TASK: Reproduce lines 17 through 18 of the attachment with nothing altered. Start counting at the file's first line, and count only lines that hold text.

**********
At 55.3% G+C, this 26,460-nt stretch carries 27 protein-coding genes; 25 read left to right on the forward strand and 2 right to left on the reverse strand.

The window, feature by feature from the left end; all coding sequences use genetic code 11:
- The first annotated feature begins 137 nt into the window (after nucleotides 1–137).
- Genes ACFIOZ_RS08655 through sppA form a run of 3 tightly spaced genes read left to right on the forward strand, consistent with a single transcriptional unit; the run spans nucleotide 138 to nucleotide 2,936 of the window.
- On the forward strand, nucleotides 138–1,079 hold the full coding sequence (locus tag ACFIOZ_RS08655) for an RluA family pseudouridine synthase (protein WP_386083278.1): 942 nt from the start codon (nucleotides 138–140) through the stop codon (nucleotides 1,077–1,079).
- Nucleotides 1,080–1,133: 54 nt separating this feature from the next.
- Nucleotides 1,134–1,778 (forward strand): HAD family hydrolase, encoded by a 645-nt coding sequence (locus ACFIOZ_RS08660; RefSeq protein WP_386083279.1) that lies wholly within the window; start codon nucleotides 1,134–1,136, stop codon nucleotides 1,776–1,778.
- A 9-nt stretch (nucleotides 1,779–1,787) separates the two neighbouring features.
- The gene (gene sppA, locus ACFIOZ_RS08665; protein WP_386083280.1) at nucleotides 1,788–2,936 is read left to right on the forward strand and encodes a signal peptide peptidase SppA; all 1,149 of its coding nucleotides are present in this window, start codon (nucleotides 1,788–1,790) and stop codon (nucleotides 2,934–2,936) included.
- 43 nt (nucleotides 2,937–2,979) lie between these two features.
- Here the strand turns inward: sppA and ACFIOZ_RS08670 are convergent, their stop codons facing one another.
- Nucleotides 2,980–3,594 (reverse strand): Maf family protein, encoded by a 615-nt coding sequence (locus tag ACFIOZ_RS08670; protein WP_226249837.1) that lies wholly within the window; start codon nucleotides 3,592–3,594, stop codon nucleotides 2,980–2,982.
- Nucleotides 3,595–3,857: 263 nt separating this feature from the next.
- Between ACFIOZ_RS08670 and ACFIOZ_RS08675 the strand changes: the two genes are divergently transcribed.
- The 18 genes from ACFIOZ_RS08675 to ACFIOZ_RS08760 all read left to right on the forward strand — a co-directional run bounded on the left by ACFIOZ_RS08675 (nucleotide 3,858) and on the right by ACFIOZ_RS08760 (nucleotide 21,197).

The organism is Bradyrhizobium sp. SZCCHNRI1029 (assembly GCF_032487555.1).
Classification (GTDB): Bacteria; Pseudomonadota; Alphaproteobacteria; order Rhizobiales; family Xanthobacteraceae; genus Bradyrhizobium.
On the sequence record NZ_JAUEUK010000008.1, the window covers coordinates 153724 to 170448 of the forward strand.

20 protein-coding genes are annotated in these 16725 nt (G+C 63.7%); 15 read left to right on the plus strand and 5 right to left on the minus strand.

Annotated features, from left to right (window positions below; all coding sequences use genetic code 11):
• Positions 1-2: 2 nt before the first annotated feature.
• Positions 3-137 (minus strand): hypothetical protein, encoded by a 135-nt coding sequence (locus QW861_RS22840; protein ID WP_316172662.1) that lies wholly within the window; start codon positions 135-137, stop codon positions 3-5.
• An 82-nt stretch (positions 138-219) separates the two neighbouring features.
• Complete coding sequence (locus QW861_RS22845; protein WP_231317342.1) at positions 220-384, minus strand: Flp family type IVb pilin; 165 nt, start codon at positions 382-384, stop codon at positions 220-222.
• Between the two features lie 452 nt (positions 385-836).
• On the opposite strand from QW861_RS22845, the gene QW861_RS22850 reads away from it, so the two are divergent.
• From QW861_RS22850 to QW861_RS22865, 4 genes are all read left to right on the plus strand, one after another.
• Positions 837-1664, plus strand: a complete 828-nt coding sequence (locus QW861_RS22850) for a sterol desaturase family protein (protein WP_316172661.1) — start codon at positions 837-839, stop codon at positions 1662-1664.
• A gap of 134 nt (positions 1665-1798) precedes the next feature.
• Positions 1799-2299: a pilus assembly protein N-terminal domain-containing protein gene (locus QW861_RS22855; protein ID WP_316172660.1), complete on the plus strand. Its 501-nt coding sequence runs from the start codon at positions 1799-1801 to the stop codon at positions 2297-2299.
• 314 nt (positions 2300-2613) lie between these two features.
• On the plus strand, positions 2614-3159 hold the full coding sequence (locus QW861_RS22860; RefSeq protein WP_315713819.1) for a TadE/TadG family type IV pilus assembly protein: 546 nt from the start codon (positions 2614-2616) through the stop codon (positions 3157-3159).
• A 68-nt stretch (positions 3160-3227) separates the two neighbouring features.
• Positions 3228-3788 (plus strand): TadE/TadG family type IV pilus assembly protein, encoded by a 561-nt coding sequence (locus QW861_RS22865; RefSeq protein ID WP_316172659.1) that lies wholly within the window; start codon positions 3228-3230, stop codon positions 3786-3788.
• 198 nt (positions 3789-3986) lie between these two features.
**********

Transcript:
Classification (GTDB): Bacteria; Pseudomonadota; Alphaproteobacteria; order Rhizobiales; family Xanthobacteraceae; genus Bradyrhizobium.
On the sequence record NZ_JAUEUK010000008.1, the window covers coordinates 153724 to 170448 of the forward strand.